Yesterday, Donald Trump provided a short notice press conference. It lasted for just over an hour. For the bulk of the time, Trump lambasted the news media. He told CNN's Acosta that he was no longer calling CNN fake news, he was now calling it "very fake news." He told the world that the so called journalists were the most dishonest people in the world.
The corporate news media were not impressed. France 24 described Trump as unhinged. The Guardian asserted that the press conference was a freak show. Talking head after talking head has characterised Trump as crazy. MSNBC's Joe Scarborough joined in the mockery and insults, claiming it was the most chaotic and disorganised press conference in history. He accused Trump of living in an alternative reality, of just making stuff up, of making verifiably false claims.
However, Trump's supporters obviously see the world differently. They loved it. What they saw was Trump calling out the fakestream media for their dishonesty and hatred. As far as his supporters are concerned, Trump was simply telling the truth: the corporate media are engaged in anti-Trump propaganda; they are engaged in a campaign against him and his presidency.
This is a case of people looking at exactly the same phenomena and seeing completely different realities. There really is no way the two sides can agree here. The corporate media are as committed to their reality as Trump's supporters are to theirs. However, they cannot both be right: there is only one reality. So how can we tell who (if anyone - as both sides could be wrong) is right?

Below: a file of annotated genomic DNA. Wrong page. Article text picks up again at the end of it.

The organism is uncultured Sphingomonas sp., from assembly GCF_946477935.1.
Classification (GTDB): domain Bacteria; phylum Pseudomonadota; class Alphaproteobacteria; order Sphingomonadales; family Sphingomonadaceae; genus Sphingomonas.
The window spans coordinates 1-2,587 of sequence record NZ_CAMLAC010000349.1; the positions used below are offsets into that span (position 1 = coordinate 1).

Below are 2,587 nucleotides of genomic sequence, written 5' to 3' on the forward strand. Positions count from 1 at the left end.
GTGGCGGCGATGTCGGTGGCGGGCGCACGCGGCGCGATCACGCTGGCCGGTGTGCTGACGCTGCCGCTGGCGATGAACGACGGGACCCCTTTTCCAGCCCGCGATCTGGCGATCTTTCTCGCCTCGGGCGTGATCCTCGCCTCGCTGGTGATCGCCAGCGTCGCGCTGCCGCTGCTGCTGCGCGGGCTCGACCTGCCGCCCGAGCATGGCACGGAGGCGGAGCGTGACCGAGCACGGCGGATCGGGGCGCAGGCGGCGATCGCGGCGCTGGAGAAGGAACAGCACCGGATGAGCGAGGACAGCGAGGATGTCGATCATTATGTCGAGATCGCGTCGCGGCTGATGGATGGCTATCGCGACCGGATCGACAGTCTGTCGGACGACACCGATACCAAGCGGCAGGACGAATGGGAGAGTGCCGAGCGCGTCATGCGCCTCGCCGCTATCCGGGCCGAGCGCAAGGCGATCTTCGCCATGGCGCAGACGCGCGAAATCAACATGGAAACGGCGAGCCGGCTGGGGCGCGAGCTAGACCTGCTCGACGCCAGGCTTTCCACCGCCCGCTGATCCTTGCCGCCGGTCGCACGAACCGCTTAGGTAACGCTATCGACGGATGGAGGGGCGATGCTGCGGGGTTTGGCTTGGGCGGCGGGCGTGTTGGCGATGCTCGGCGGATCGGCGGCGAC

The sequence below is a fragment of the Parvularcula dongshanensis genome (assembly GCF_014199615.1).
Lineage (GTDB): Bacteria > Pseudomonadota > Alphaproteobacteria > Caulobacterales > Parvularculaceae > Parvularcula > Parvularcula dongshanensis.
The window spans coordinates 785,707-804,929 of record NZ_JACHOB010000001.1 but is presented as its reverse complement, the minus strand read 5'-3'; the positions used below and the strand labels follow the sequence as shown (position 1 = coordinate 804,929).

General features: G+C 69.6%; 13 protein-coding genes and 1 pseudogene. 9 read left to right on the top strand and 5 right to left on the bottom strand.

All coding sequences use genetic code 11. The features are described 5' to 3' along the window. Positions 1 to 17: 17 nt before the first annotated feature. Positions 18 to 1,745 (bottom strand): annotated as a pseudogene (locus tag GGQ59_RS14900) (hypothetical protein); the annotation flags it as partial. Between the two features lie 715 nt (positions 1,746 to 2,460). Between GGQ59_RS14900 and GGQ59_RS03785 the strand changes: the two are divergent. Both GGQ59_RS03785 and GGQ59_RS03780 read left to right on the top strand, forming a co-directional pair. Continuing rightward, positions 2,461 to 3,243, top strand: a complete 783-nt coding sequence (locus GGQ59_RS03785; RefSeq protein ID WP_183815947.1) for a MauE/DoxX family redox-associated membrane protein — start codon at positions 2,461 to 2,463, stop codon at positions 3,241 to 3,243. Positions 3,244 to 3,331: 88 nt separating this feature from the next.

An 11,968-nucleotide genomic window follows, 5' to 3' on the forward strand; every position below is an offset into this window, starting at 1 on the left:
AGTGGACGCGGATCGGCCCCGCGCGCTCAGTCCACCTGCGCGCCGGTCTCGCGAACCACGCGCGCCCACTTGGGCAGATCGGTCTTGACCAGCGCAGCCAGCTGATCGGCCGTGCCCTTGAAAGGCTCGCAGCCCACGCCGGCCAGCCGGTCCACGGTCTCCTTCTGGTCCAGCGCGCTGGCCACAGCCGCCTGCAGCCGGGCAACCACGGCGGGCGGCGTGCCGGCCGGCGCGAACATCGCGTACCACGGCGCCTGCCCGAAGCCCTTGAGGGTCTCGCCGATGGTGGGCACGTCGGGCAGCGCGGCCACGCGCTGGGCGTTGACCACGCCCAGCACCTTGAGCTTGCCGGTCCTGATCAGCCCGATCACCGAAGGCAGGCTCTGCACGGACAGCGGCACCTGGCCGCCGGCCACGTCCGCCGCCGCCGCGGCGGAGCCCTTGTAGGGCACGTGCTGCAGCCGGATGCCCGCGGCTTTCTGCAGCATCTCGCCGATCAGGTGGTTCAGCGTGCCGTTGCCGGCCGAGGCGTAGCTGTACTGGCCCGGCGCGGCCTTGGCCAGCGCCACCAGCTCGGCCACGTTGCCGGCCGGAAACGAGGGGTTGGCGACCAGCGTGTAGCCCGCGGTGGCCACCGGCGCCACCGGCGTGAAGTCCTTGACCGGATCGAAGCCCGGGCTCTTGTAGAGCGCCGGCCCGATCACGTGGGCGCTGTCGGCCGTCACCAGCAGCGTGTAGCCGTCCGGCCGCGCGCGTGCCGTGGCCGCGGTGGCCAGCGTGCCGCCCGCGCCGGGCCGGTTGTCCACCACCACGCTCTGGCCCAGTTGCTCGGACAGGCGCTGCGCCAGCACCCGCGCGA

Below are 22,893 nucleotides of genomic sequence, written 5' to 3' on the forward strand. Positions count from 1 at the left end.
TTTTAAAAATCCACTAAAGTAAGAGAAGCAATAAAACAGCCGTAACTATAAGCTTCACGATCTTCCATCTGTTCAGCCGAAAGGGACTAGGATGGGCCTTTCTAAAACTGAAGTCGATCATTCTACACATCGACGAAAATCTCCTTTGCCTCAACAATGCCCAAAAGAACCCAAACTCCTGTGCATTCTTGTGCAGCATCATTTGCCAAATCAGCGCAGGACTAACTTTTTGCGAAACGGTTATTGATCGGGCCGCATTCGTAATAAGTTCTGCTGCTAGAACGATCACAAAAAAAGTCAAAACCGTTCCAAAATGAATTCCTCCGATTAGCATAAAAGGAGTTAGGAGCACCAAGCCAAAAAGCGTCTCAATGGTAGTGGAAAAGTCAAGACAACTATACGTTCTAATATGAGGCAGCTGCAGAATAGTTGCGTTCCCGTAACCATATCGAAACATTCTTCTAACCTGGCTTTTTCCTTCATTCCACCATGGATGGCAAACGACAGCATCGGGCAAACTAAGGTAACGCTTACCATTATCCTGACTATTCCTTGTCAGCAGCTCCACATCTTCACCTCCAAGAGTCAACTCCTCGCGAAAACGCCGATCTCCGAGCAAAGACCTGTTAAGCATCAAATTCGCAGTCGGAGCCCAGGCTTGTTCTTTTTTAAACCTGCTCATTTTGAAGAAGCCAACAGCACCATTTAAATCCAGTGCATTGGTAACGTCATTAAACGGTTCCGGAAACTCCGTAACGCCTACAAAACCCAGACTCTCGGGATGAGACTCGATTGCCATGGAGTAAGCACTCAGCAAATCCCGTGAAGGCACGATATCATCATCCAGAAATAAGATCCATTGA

Well one clue is the corporate news media knew that Trump could not win. His election seriously hurt their egos. His victory threatened their sense of how smart they are. That is not something anyone likes. So seeing Trump as a monster that they can morally attack is a useful defence mechanism. Indeed, Jeff Zucker has claimed that CNN's opposition to Trump is good for his journalists' morale and they are working harder than ever.
Another clue is the corporate news media saw something that millions and millions of other people could not see. Being able to see things that are invisible to others is usually a sign, not of perspicuity, but hallucination. And the people who could not see a ranting and raving, chaotic and delusional Trump are precisely the ones who wanted him to win. For them his victory reinforced their egos, their sense that they are smart. They, therefore, have no need to resort to defence mechanisms when he think about Trump.
The so called journalists are delusional.